While hiking with your dog can be very satisfying for both you and your best friend, Florida is a bit different that most places you may have hiked before.
It’s important to know what you and your dog are getting into before you head off into the woods. The good news: there are plenty of places to take your dog that won’t put your pooch in peril. We share hundreds of them on this website.
But it’s worth a few minutes to read through our list of do’s and don’t’s that are very specific to hiking in Florida.
Where to Avoid
In general, taking dogs into any of Florida’s swampy areas is a bad idea. Skip the wetlands parks, the swamp walks, and the mangrove tunnels. Alligators look for easy prey, and a dog of any size can fall victim.
At waterfront parks, be cautious with your dog around shorelines. Not just mangrove shorelines, but along the edges of lakes and rivers, especially where you can’t see the waterline because of the vegetation in the way.
Most importantly, keep yourself safe. A South Florida woman walking her dogs lost her life trying to rescue one of her dogs from an alligator in a community park in Davie. The alligator grabbed her instead.
What to Avoid
Ticks start hatching in late April and May. Seed ticks, so small you can’t see them on your dog’s fur, can swarm them (and you). Only a powerful anti-tick treatment may help. A lint roller can assist in removing tiny ticks from your pet.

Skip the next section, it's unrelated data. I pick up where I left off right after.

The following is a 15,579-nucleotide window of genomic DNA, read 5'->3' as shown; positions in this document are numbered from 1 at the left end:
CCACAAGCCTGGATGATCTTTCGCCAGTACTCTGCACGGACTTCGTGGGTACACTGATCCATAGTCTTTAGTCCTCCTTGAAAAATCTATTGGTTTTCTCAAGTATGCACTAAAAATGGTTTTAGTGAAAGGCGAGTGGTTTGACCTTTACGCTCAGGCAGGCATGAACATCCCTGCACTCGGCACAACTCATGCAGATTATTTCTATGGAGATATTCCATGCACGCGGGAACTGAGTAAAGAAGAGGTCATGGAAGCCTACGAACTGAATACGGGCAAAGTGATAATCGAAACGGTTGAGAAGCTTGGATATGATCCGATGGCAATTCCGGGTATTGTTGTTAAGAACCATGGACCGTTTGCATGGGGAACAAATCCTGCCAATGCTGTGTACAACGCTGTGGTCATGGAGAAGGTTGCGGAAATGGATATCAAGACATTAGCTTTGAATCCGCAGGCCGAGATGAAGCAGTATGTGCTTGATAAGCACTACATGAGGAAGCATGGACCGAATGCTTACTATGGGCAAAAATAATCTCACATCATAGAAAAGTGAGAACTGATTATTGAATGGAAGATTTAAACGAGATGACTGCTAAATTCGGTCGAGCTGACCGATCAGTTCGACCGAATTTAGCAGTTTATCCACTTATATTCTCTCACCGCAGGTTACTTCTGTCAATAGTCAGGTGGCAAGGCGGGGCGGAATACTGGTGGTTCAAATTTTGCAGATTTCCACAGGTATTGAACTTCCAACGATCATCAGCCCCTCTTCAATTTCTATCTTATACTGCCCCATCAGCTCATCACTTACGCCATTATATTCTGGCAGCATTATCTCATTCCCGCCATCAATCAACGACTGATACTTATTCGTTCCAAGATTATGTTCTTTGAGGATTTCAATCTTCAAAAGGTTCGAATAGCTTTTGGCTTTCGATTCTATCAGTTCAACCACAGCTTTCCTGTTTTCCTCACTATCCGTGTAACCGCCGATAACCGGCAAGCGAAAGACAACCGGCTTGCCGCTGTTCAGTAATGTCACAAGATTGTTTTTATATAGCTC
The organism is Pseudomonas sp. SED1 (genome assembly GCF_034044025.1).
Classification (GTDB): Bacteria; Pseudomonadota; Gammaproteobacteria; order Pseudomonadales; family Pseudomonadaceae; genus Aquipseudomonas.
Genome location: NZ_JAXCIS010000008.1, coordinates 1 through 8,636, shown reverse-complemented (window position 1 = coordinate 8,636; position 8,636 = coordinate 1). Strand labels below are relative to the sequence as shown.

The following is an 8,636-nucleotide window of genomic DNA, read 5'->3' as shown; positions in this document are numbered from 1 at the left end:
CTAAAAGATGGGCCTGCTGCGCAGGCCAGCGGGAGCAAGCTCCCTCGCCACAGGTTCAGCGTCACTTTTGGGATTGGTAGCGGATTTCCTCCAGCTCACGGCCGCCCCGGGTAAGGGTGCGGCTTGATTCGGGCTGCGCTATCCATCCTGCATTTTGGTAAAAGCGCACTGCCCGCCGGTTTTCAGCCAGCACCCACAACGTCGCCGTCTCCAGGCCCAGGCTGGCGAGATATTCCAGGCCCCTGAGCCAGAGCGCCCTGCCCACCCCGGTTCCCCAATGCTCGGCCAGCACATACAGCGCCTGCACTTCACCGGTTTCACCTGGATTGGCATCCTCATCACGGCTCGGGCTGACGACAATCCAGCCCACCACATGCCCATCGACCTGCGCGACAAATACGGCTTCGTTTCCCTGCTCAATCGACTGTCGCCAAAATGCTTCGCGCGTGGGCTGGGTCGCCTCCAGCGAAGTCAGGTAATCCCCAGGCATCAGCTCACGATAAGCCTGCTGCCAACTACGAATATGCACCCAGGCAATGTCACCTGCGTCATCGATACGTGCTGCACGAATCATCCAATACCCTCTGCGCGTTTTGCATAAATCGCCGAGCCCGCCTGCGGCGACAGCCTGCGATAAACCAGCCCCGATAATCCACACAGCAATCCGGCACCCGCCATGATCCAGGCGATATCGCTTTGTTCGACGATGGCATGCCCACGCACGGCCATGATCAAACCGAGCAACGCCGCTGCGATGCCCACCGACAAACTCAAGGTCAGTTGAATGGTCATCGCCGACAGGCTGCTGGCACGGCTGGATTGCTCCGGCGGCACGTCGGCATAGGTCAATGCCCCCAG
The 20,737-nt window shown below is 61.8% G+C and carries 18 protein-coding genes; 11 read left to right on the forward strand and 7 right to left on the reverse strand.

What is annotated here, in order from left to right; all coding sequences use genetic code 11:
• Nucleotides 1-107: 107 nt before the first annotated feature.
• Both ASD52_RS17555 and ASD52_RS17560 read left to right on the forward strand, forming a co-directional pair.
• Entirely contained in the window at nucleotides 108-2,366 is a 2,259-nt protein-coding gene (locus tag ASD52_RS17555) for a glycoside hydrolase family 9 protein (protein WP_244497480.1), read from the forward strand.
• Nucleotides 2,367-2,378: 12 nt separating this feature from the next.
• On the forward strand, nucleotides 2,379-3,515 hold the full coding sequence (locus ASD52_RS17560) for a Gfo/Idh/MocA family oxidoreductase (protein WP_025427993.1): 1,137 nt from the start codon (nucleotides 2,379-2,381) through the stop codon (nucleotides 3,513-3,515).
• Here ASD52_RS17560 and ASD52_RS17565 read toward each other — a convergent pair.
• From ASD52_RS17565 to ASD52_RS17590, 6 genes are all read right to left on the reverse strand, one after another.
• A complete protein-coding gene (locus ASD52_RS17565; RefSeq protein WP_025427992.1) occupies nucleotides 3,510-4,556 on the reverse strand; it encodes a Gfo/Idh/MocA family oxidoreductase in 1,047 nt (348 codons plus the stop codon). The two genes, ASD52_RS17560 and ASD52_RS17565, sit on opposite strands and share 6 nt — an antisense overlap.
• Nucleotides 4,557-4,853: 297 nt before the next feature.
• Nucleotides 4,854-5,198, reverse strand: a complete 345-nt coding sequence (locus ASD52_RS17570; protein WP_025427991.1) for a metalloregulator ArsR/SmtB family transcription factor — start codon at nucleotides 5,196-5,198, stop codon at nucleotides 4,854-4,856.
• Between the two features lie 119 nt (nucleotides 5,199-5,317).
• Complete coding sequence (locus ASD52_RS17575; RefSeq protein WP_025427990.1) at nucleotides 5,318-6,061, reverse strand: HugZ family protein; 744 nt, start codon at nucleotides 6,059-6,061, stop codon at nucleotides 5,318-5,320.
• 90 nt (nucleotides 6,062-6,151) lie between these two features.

Starting late September, deer season ripples across Florida’s public lands. This is not a good time to hike with your dog – both out of courtesy to hunters and for your dog’s safety.
Any public land posted as a Wildlife Management Area – which includes all of our National Forests as well as many FWC and Water Management lands – should be avoided during deer season if you’re hiking with a dog. Hunt dates vary for each public land so it’s important to check ahead.
Heat can be a serious issue for dogs in Florida, just like it is with humans. Know the signs of heat exhaustion for your pet and treat accordingly.
Be sure to pack plenty of water for your canine. Not all water sources in Florida are trustworthy. In fact, as the weather warms up, bacteria thrives in puddles and sluggish streams, leading to intestinal distress and worse.
Follow the Rules
Sadly, on hikes we take, we sometimes see dog owners breaking the rules: either by bringing dogs into off-limits areas, or not picking up after them in places where other visitors will end up stepping in dog poop.
This isn’t limited to Florida. We’ve seen it across the United States. And that’s why, over the past 20 years that we’ve been collecting and sharing information on Florida’s trails, more and more public lands are shutting their doors to dogs.
What you can do to help is to follow the land manager’s rules regarding your pet. Sometimes the rules are there to protect wildlife. Sometimes to protect human health. And sometimes park rules are for your dog’s safety.
Florida State Parks
For instance, although Florida State Parks used to have a very liberal dog policy, they no longer allow dogs near swimming areas such as beaches and springs.